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Mar 12,2008 Tri City News

Port Coquitlam council voted to support the northwest Evergreen Line route despite the fact several councillors who voted in favour of the alignment admit the southeast route would be better for their city.

Several councillors expressed concern that if the Tri-Cities could not agree on a route, it could lead to delays from the provincial and federal government to pony up its share of the funding.

"I believe if there is not a consensus amongst the three municipalities, the money will go elsewhere pretty damn quick and it will be even longer before we see a line to Port Coquitlam," said Coun. Michael Wright.

The Evergreen Line depends on the provincial and federal government chipping in $820 million, with the remaining $580 million covered by TransLink.

There is no shortage of jurisdictions with their hand out to higher levels of government, as Vancouver is looking to extend the Millennium Line down Broadway to UBC and many communities south of the Fraser are looking to expand their bus systems.

Council supported the northwest route on the condition the line eventually extend into Port Coquitlam.

"If we look at this in a very selfish way, we would prefer the southeast," said Young. "Getting consensus with the northwest corridor and our neighbours to the east makes a lot of sense and it will hopefully get the job done."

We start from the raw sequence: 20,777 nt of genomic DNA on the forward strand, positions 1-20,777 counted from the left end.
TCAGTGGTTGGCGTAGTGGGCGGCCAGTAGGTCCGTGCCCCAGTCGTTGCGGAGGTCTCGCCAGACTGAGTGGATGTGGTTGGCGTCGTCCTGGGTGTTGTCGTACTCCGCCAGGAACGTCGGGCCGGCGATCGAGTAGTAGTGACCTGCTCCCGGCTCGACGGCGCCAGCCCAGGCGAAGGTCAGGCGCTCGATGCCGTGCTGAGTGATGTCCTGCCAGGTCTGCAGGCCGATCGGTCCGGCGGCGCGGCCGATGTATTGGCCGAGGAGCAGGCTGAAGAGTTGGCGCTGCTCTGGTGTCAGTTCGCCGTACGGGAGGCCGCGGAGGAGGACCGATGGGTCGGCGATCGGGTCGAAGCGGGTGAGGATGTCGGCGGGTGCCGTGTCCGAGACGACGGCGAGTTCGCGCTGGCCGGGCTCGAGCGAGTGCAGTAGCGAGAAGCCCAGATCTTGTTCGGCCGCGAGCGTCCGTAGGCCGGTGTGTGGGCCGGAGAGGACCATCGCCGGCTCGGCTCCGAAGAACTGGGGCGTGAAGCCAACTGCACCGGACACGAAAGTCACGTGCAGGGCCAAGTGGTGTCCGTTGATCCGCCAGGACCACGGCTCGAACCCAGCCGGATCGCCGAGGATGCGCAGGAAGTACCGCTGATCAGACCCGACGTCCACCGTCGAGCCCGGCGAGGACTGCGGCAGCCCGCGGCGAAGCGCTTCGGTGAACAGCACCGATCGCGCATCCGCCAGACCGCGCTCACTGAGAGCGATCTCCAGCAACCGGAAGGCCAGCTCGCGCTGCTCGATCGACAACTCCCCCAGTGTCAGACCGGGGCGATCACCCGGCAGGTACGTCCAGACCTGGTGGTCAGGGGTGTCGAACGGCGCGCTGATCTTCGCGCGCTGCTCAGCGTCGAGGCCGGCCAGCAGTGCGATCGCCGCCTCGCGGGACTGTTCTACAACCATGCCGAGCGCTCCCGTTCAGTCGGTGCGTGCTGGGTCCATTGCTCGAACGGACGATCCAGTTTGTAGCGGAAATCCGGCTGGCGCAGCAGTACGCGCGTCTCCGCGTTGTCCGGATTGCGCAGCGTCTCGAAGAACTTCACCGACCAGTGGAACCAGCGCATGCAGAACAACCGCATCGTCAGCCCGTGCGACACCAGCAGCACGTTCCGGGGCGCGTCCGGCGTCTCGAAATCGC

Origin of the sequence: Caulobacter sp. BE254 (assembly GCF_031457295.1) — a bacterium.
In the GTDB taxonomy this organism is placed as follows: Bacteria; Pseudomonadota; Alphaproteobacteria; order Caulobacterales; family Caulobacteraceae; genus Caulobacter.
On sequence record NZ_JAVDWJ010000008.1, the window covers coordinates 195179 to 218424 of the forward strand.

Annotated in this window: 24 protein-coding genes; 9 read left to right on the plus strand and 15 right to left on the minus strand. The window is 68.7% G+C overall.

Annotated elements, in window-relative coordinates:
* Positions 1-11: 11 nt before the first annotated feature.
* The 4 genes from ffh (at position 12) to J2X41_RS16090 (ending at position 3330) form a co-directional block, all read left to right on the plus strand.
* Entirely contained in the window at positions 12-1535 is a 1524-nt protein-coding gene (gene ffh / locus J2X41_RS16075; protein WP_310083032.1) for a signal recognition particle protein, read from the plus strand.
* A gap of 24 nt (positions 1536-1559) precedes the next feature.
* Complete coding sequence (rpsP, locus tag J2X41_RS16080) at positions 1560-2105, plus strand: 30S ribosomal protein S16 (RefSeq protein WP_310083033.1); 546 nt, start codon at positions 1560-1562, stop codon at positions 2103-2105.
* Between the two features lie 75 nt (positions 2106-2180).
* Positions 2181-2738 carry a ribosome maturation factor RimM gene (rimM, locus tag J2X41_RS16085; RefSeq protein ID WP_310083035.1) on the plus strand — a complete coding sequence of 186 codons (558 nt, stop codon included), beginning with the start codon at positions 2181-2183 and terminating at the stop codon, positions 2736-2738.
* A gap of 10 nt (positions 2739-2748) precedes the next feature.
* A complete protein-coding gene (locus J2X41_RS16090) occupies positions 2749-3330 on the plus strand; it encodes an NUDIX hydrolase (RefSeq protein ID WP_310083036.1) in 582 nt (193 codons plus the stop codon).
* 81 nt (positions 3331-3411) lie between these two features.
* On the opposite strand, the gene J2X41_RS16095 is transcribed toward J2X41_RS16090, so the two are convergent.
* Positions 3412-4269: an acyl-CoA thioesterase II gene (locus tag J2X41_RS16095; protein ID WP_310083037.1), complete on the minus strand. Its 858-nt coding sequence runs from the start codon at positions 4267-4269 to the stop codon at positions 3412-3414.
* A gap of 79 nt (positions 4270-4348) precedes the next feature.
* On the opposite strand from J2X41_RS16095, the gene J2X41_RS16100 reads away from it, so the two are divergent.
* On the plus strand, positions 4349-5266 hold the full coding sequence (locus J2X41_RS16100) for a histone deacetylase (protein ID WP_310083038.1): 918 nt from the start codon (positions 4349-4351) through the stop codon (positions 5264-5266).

Council addressed the issue after a public hearing before its meeting Monday night.

Residents who spoke at the hearing were largely in favour of the northwest route, which would run from Lougheed Town Centre in Burnaby along North Road to Port Moody, tunnel down Clarke Road hill and continue along the CP Rail tracks into Coquitlam, eventually running up Pinetree Way to Douglas College.

Email comments received by the city favoured the southeast route, which would run along the Lougheed Highway past Riverview Hospital to the same final destination. The southeast route would have stations along the Lougheed Highway, within a stones-throw of PoCo's border with Coquitlam.

"We look at a route that is going to be good for business in Port Coquitlam, and what is going to be good for residents because they are consumers," said Dan Olson, executive director of the PoCo Business Improvement Association.

Olson also pointed to what he called a duplication of services. If the Evergreen Line runs along the northwest route, it will service areas already covered by the West Coast Express and several B-Line buses, he said.

Not all councillors cast their vote for the northwest route, either.

"The southwest line is by far a better line for Port Coquitlam," said Coun. Greg Moore. "It serves our residents with a station at Pitt River [Road] and Lougheed."

Moore added that by negotiating with TransLink, the southeast route might even facilitate a station in the city.

Coun. Arlene Crowe also voted against supporting the northwest line, pointing out that Port Coquitlam's 60,000 residents deserved the line more than Port Moody's 30,000.

"Why would Port Moody take precedent over us?" she said. "I feel our taxpayers are paying their fair share of taxes toward TransLink and our congestion is worse than Port Moody's, so I am not going to support it."

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